clSetKernelArg(kernel, 2, sizeof(cl_mem), &refImage);
    clSetKernelArg(kernel, 3, sizeof(cl_mem), NULL); // disable predictor motion vectors
    clSetKernelArg(kernel, 4, sizeof(cl_mem), &outMVBuffer);
    clSetKernelArg(kernel, 5, sizeof(cl_mem), NULL); // disable extra motion block info output

    // Run the kernel
    // Notice that it *requires* to let runtime determine the local size, and requires 2D ndrange
    const size_t originROI[2] = { 0, 0 };
    const size_t sizeROI[2] = { width, height};
    clEnqueueNDRangeKernel(queue, kernel, 2, originROI, sizeROI, NULL, 0, 0, 0);

    // Read resulting motion vectors
    clEnqueueReadBuffer(queue, outMVBuffer, CL_TRUE, 0,
widthInMB * heightInMB * sizeof(cl_short2), pMVOut, 0, 0, 0);

    //clReleaseAcceleratorINTEL(accelerator);
    // Release other resources
    …

Example Results

The pictures below show two frames (reference and source) and computed motion vectors overlaid on the second frame. Specifically, the vectors are rendered as the strokes of the appropriate magnitude. So they point to the new (actually best-matched) pixel blocks positions.

Notice the radial pattern of the motion vectors, which is due to the nature of the transformation between frames (zoom in addition to the camera movement).

VME Performance versus Quality Considerations

You should carefully consider performance versus quality trade-offs when using hardware-assisted VME through the cl_intel_motion_estimation extension. Such trade-offs might be simply a function of the input image size, or of the requested density of motion vectors to be computed. The VME implementation computes motion vectors on a 16x16 source pixel block. You can control the number of output motion vectors to be computed by defining the number of output sub-blocks on each of these 16x16 source pixel blocks. As one would expect, requesting more output motion vectors increases VME computation cost.

More precisely, the mb_block_type field of the cl_motion_estimation_desc_intel (refer to the section on the general accelerator API), which is used during VME accelerator creation, defines the number of “sub-blocks” (and hence of motions vectors) within each 16x16 source pixel block:

It is important to understand that sub-blocks are independent. Thus, the smaller the sub-block, the more likely the VME implementation finds a match. Smaller sub-blocks may be appropriate for compression applications that efficiently encode sub-block differences, but less appropriate for feature tracking applications. Using smaller sub-blocks not only increases VME computation expense cost, it also decreases motion vector field smoothness (motion vector directions seem to look more noisy, see the figure below). Feature tracking applications may benefit from a larger sub-block size because they more closely match feature sizes and motion prediction smoothness is often desirable in such applications. Therefore, using larger sub-blocks decreases VME computation expense and improves application performance.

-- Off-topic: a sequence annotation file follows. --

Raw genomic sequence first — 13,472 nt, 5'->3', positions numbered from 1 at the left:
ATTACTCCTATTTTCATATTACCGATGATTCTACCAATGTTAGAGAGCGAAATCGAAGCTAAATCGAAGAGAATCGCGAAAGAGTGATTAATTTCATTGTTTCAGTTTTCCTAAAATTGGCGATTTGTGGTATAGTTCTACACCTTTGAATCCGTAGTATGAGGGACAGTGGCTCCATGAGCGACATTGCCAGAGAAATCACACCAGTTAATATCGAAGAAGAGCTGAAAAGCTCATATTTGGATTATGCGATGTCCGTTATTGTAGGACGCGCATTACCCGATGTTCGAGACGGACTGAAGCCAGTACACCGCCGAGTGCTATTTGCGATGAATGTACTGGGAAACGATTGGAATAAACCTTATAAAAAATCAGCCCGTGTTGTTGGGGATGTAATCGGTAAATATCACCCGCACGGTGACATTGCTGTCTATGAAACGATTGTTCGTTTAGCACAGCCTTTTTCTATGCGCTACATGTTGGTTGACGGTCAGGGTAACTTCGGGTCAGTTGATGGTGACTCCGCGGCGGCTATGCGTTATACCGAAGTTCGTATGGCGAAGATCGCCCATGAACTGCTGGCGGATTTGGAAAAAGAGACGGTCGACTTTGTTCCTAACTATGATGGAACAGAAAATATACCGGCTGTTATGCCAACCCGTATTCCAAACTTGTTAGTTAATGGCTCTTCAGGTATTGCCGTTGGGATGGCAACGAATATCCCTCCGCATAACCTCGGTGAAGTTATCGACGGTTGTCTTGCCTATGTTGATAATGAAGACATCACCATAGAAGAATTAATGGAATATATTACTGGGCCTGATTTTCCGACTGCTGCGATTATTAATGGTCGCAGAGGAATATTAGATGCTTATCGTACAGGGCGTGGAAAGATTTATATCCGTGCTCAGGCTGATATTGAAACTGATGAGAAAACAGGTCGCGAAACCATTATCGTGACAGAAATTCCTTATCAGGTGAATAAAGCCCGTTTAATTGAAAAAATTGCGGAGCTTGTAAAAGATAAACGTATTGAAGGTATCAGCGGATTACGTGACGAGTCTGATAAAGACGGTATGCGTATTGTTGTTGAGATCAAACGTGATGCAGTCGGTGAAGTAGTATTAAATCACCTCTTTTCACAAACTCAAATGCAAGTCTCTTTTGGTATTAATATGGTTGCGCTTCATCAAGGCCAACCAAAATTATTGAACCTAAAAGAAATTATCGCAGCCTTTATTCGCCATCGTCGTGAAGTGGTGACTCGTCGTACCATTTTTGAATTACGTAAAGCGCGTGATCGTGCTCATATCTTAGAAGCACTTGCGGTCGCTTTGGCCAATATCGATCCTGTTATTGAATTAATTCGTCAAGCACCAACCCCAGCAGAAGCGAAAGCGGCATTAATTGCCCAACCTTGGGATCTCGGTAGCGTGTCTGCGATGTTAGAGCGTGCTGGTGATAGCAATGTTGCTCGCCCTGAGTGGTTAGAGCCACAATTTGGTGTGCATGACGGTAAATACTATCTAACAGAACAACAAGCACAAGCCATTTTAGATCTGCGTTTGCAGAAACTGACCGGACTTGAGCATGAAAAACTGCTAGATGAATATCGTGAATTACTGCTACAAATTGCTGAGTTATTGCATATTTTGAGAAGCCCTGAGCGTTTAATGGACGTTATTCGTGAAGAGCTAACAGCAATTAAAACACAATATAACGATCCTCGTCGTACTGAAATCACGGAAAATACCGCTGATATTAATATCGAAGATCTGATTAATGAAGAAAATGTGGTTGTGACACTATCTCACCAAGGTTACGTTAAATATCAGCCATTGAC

Below are examples of resulting motion vectors fields with the sub-block size varied:

  • 4x4 (16 resulting motion vectors per block), the leftmost image

     

  • 8x8 (4 resulting motion vectors per block), the middle image

     

  • 16x16 (single motion vector per block), the rightmost image

Sub-block sizes are specified with the mb_block_type field of the cl_motion_estimation_desc_intel, a parameter of the VME accelerator routine. Notice the noisiness of the motion vector field in the leftmost image; the noisiness decreases in images to the right:

Conclusion

Computing motions vectors is a key component of many popular video compression and computer vision algorithms. As it is a computationally-intensive task, pure software implementations might present performance or energy efficiency challenges for some applications. In this article, we introduced a Video Motion Estimation (VME) extension for OpenCL* that leverages hardware-assisted motion vectors estimation. We showed how to employ the set of VME extension host-callable functions for the task of computing motion vectors. Specifically, using this VME extension, one can estimate motion in a frame, while trading off the number of resulting motion vectors against computation cost.

About the Author

Maxim Shevtsov is a Software Architect in the OpenCL performance team at Intel. He received his Masters degree in Computer Science in 2003. Prior to joining Intel in 2005, he was doing various academia studies in computer graphics.